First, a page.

Sciencemadness Discussion Board

Soxhlet extraction temperature HELP

Olioli - 29-5-2012 at 01:40


How does different temperature affects the extraction efficiency of oil from oilseed using a soxhlet extraction for solvent extraction.
Since the solvent vapour condensers (about room temperature or below boiling point) unto the porous thimble holding the sample. So how does the temperature affect the extraction efficiency?

peach - 29-5-2012 at 02:16

The hotter anything is, the faster the molecules of it are moving and so the faster it tends to diffuse. At the same time, the hotter something is, the more likely it is to decompose or rearrange it's self.

The temperature is largely fixed by the BP of the solvent it's self and partly by how cold the condenser / room is. You'd want to pick a solvent based more on it's polarity since most of the volatile solvents are going to have roughly similar BP's anyway.

Olioli - 29-5-2012 at 18:35

I know that increasing the temperature directed to heating the solvent will cause the solvent to evaporate faster, but when it reaches the condensor, the temperature of the solvent will be back to about room temperature right?

So temperature only affects how fast the solvent evaporate in the round bottom flask/distillation flask?

peach - 30-5-2012 at 15:28

[Olioli, I've written this post to include explanations and some generic rules. I'm not suggesting you don't know any of it, it's only to make it of wider use.]

In regards to the power setting on the hotplate / mantle to, you'd want that set low.

The temperature of the solvent in the extractor isn't changed by the mantle setting, no.

Inside the extractor it's self, thinking about what's happening. The solvent boils at it's BP, flows up and then touches the condenser. As soon as the vapour drops below the BP, it condenses and runs down to the extractor. So the solvent will be coming off the condenser and falling back to the extractor close to it's BP. It will be a little cooler still because it takes time for drops to form on the condenser and time for them to run down; during which time they're in contact with the cool condenser.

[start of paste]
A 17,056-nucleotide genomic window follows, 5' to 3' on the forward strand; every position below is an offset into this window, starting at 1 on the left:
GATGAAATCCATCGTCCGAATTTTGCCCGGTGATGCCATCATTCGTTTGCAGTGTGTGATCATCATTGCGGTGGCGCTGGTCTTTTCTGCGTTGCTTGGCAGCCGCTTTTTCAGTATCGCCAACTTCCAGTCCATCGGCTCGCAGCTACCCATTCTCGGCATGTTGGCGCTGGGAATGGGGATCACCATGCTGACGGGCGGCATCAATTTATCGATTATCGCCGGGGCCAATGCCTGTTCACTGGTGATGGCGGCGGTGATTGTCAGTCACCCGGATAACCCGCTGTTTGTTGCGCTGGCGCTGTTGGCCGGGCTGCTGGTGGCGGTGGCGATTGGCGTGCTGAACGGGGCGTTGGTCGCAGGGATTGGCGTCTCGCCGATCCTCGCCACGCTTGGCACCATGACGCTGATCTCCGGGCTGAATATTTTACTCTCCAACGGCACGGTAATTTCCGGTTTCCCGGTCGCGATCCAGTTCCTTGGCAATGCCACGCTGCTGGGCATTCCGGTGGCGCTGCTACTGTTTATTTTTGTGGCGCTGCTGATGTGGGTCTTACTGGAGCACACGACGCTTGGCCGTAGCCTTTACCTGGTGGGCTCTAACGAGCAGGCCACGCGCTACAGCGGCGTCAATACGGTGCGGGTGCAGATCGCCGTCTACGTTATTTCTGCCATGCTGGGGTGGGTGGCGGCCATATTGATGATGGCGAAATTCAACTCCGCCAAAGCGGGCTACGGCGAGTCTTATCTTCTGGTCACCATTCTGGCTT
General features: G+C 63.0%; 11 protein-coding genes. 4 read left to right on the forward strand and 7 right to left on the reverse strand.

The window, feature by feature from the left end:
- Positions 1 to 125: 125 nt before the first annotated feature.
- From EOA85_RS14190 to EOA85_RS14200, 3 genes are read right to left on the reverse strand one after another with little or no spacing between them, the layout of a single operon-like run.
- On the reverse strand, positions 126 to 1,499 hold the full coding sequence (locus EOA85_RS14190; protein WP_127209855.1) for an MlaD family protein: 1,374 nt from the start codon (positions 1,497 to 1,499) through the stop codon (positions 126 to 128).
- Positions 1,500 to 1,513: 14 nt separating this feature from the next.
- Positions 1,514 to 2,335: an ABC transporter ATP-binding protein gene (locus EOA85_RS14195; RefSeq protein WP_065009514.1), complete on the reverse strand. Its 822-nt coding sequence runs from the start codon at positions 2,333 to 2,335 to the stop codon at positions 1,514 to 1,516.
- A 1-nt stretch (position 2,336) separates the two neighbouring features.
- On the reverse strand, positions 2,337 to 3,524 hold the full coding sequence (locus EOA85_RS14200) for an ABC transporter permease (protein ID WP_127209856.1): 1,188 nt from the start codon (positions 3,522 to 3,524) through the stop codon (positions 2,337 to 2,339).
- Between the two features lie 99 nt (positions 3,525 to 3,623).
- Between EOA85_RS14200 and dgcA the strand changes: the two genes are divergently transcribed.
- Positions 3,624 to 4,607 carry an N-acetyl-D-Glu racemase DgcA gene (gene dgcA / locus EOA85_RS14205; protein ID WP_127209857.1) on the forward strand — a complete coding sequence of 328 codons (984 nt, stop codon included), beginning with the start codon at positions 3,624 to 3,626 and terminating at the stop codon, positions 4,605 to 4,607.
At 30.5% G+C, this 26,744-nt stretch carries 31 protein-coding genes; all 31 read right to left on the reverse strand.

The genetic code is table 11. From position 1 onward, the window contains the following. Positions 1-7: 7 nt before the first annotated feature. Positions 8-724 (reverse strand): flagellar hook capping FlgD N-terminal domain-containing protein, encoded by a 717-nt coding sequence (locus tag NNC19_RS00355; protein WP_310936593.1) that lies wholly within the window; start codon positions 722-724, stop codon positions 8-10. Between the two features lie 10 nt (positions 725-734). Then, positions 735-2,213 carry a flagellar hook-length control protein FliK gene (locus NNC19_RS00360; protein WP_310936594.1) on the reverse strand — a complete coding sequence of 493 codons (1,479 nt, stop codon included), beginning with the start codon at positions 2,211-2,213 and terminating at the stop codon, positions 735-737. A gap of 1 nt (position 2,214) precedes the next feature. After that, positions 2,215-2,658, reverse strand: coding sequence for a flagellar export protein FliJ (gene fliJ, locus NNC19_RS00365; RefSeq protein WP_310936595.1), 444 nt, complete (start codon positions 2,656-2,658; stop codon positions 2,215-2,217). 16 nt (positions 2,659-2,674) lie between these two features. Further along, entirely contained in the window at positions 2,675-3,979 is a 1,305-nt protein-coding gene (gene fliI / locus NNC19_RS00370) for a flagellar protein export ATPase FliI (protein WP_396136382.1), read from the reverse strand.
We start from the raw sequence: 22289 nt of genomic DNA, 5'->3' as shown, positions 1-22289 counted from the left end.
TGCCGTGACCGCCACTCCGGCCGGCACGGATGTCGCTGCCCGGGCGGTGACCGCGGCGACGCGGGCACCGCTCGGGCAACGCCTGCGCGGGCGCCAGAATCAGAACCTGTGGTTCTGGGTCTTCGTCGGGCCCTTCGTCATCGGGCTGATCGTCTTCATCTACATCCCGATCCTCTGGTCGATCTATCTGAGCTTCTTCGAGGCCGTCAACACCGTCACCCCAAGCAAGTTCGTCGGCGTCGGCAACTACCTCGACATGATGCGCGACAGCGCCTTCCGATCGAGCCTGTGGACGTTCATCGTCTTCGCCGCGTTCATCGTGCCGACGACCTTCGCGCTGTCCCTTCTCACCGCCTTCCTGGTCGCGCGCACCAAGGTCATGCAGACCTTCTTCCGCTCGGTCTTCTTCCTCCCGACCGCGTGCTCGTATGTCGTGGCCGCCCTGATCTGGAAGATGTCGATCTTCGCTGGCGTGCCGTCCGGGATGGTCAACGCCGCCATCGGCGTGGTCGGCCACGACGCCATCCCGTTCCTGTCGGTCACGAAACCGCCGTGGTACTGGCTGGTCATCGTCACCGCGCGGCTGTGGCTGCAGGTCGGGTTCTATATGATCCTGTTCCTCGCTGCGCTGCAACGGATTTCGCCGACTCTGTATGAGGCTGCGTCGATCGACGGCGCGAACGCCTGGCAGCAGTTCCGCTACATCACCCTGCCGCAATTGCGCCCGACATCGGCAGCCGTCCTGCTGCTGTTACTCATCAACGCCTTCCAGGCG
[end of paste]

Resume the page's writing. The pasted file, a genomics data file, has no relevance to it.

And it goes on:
The extractor will be above room temperature and below the solvent's BP. The precise temperature depends on a multiple of things, e.g.;
  1. How big the extractor is
  2. Room temperature
  3. Solvent BP and enthalpy
  4. Condenser temperature
  5. Mass loaded in extractor

But your mantle setting doesn't affect the extractors temperature, only the rate of solvent reboiling (and this is limited by other factors, explained below).

Soxhlets are great because they require so little human interference, they can be left alone to chug away all day, gently extracting the material into a really small volume of solvent. Their only drawback being that they involve the prolonged application of (albeit it low) heat when they're not sub-zero boiling solvents.

There is a limit to how fast solvent can boil off, set by the surface area of it in the flask below and the size of the glass joints. If you use a small (say 50ml) flask, and small glassware (say, 14/20 joints), you will be pretty much at the maximum as soon as the solvent is boiling. We have to be very careful of using high mantle and hotplate settings for reflux / distillation / extraction. Once the solvent is boiling, that's usually good enough. Whilst the boiling point of the solvent doesn't change much over the coarse of the hours, the glass and material directly in contact with it does.